I’ve always had this tendency to apologize for everything—even things that aren’t my fault, things that actually hurt me or were wrongs against me.
It’s become automatic, a compulsion I am constantly fighting. Even more disturbingly, I’ve discovered in conversations with my female friends that I’m not alone in feeling this impulse to be pleasant, to apologize needlessly, to resist showing anger.
After all, if you’re a woman and you demonstrate anger, you’re a bitch, a harpy, a shrew. You’re told to smile more because you will look prettier; you’re told to calm down even when whatever anger or otherwise “unseemly” emotion you’re experiencing is perfectly justified.
If you don’t, no one will like you, and certainly no one will love you.
I’m not sure when this apologetic tendency of mine emerged. Maybe it began during childhood; maybe the influence of social gender expectations had already begun to affect me on a subconscious level. But if I had to guess, I would assume it emerged later, when I became aware through advertisements, media, and various unquantifiable social pressures of what a girl should be—how to act, how to dress, what to say, what emotions are okay and what emotions are not.
Essentially, I became aware of what I should do, as a girl, to be liked, and of how desperate I should be to achieve that state.
Being liked would be the pinnacle of my personal achievement. I could accomplish things, sure—make good grades, go to a good school, have a stellar career. But would I be liked during all of this? That was the important thing.
It angers me that I still struggle with this. It angers me that even though I’m an intelligent, accomplished adult woman, I still experience automatic pangs of inadequacy and shame when I perceive myself to have somehow disappointed these unfair expectations. I can’t always seem to get my emotions under control, and yet I must—because sometimes those emotions are angry or unpleasant or, God forbid, unattractive, and therefore will inconvenience someone or make someone uncomfortable.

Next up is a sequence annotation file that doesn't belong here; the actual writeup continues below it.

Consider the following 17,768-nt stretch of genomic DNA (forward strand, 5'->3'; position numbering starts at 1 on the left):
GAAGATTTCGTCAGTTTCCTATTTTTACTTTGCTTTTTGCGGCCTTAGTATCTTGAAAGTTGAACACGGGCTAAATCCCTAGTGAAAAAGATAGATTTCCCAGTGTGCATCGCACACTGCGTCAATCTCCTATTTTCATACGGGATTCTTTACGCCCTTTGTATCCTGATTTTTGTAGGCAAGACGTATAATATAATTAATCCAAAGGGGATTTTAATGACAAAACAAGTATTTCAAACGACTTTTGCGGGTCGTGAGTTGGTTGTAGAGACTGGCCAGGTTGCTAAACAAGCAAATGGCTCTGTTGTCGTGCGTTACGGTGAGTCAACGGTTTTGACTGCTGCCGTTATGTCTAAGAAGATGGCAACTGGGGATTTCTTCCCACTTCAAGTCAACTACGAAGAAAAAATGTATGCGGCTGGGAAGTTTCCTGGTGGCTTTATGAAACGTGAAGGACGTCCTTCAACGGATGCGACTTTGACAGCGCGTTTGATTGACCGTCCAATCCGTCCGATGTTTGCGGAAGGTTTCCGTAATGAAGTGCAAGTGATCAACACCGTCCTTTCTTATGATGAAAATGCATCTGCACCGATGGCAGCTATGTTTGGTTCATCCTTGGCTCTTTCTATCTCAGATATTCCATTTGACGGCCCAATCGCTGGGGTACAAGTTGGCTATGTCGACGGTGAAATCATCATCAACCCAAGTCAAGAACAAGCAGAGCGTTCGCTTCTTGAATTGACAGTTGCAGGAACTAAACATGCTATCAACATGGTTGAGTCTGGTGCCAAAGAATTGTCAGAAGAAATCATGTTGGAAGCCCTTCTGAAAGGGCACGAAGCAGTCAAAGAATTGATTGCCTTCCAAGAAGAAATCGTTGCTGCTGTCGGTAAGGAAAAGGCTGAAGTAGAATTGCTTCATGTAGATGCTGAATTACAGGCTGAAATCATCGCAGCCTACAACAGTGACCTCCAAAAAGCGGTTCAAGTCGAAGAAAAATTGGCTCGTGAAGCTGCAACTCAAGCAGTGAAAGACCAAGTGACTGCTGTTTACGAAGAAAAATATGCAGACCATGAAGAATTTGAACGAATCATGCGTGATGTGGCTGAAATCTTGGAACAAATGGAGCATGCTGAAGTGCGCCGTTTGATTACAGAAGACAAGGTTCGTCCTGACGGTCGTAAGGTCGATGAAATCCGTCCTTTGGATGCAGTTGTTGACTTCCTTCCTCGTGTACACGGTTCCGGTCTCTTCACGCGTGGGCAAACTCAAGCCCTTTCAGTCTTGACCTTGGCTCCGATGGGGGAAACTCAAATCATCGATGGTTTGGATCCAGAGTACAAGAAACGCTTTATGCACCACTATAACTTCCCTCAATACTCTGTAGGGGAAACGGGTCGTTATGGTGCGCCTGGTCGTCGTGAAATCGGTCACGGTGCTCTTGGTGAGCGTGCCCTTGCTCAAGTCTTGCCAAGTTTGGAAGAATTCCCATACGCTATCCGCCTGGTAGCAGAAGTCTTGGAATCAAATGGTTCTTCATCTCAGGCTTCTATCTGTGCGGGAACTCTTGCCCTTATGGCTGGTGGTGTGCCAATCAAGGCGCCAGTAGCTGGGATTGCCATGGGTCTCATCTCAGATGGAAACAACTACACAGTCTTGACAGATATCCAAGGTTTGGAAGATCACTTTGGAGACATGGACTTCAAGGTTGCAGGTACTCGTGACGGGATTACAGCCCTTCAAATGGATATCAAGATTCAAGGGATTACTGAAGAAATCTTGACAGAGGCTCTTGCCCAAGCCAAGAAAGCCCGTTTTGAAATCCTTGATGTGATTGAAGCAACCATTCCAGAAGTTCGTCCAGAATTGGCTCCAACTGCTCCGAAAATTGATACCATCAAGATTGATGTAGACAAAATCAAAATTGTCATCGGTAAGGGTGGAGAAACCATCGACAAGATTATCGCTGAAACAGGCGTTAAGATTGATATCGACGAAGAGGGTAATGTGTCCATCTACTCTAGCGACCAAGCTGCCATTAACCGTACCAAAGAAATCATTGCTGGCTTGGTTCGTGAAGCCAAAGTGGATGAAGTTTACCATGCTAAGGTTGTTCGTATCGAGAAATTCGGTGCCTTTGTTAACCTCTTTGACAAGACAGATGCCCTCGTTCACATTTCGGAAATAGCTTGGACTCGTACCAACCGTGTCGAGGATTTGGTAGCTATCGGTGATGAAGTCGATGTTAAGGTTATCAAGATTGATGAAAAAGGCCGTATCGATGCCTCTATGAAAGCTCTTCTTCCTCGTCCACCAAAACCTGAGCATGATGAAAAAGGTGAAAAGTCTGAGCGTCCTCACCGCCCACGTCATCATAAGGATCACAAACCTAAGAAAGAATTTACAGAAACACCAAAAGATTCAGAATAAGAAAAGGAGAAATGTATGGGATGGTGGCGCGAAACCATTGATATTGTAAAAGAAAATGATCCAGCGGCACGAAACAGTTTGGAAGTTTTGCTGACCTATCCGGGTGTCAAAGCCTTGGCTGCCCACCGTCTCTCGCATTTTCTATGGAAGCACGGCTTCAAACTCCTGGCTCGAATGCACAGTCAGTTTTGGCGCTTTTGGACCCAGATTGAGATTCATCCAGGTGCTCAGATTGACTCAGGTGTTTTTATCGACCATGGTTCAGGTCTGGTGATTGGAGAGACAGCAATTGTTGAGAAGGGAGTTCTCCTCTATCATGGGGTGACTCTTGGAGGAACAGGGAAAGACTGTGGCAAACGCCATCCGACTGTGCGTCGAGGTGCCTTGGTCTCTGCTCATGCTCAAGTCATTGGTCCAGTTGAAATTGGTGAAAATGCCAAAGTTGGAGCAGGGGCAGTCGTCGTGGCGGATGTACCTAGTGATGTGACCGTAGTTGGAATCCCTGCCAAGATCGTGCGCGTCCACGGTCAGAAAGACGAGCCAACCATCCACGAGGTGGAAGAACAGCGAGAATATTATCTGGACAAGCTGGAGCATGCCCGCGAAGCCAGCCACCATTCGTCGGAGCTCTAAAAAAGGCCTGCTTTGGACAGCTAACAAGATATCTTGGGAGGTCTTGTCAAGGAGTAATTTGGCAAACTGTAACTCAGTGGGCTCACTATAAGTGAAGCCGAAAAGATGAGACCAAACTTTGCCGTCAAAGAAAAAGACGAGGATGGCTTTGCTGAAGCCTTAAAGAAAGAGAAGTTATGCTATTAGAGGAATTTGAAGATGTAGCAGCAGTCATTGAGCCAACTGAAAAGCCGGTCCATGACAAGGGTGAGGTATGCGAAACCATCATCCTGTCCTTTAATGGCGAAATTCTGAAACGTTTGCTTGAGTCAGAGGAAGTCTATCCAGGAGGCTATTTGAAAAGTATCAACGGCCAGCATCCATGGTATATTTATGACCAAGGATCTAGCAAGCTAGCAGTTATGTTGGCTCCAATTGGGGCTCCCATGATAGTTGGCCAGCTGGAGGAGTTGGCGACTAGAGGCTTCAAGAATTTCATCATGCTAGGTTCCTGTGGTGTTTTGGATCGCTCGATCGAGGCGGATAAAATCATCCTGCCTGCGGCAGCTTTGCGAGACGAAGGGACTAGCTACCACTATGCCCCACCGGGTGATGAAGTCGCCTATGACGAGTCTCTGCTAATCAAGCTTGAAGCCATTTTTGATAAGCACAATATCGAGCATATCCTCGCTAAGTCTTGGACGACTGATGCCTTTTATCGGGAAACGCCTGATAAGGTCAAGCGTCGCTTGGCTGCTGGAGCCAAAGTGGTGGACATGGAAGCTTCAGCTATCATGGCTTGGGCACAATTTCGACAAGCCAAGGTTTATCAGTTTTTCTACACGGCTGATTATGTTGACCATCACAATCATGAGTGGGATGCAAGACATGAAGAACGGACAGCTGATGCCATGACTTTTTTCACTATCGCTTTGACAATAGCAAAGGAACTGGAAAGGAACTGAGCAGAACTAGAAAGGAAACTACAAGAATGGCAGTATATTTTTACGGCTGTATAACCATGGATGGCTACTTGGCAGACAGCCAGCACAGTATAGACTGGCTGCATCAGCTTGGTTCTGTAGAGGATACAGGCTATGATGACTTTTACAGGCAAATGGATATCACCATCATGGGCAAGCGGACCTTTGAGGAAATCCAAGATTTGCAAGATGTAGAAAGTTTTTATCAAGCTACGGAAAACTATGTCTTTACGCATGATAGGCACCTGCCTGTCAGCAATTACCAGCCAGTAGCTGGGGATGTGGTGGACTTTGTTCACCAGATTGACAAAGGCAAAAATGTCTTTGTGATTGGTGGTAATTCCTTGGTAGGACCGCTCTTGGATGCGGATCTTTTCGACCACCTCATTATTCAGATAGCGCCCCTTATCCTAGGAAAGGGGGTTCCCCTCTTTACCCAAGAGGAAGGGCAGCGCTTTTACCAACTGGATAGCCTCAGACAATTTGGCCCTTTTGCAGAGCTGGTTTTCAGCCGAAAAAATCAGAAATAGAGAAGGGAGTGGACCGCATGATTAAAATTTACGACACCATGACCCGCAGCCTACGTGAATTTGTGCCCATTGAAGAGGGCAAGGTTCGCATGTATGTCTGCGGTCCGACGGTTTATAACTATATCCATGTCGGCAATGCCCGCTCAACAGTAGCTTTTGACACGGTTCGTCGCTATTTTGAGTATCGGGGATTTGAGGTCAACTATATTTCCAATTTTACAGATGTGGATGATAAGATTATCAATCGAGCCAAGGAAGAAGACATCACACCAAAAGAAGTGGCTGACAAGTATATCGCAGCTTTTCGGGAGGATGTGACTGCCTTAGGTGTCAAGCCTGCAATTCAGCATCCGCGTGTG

Maybe that’s why, in my fiction—both the stories I read and the stories I write—I’ve always gravitated toward what some might call “unlikable” heroines.
It’s difficult to define “unlikability”; the term itself is nebulous. If you asked ten different people to define unlikability, you would probably receive ten different answers. In fact, I hesitated to write this piece simply because art is not a thing that should be quantified, or shoved into “likable” and “unlikable” components.
But then there are those pangs of mine, that urge to apologize for not being the right kind of woman. Insidious expectations lurk out there for our girls—both real and fictional—to be demure and pleasant, to wilt instead of rally, to smile and apologize and hide their anger so they don’t upset the social construct—even when such anger would be expected, excused, even applauded, in their male counterparts.
So for my purposes here, I’ll define a “likable heroine” as one who is unobjectionable. She doesn’t provoke us or challenge our expectations. She is flawed, but not offensively. She doesn’t make us question whether or not we should like her, or what it says about us that we do.
Let me be clear: There is nothing wrong with these “likable” heroines. I can think of plenty such literary heroines whom I adore:
Fire in Kristin Cashore’s Fire. Karou in Laini Taylor’s Daughter of Smoke and Bone series. Jo March in Little Women. Lizzie Bennet in Pride and Prejudice. The Penderwick sisters in Jeanne Birdsall’s delightful Penderwicks series. Arya (at least, in the early books) in A Song of Ice and Fire. Sarah from A Little Princess. Meg Murry from A Wrinkle in Time. Matilda in Roald Dahl’s classic book of the same name.
These heroines are easy to love and root for. They have our loyalty on the first page, and that never wavers. We expect to like them, for them to be pleasant, and they are. Even their occasional unpleasantness, as in the case of temperamental Jo March, is endearing.
What, then, about the “unlikable” heroines?
These are the “difficult” characters. They demand our love but they won’t make it easy. The unlikable heroine provokes us. She is murky and muddled. We don’t always understand her. She may not flaunt her flaws but she won’t deny them. She experiences moral dilemmas, and most of the time recognizes when she has done something wrong, but in the meantime she will let herself be angry, and it isn’t endearing, cute, or fleeting. It is mighty and it is terrifying. It puts her at odds with her surroundings, and it isn’t always easy for readers to swallow.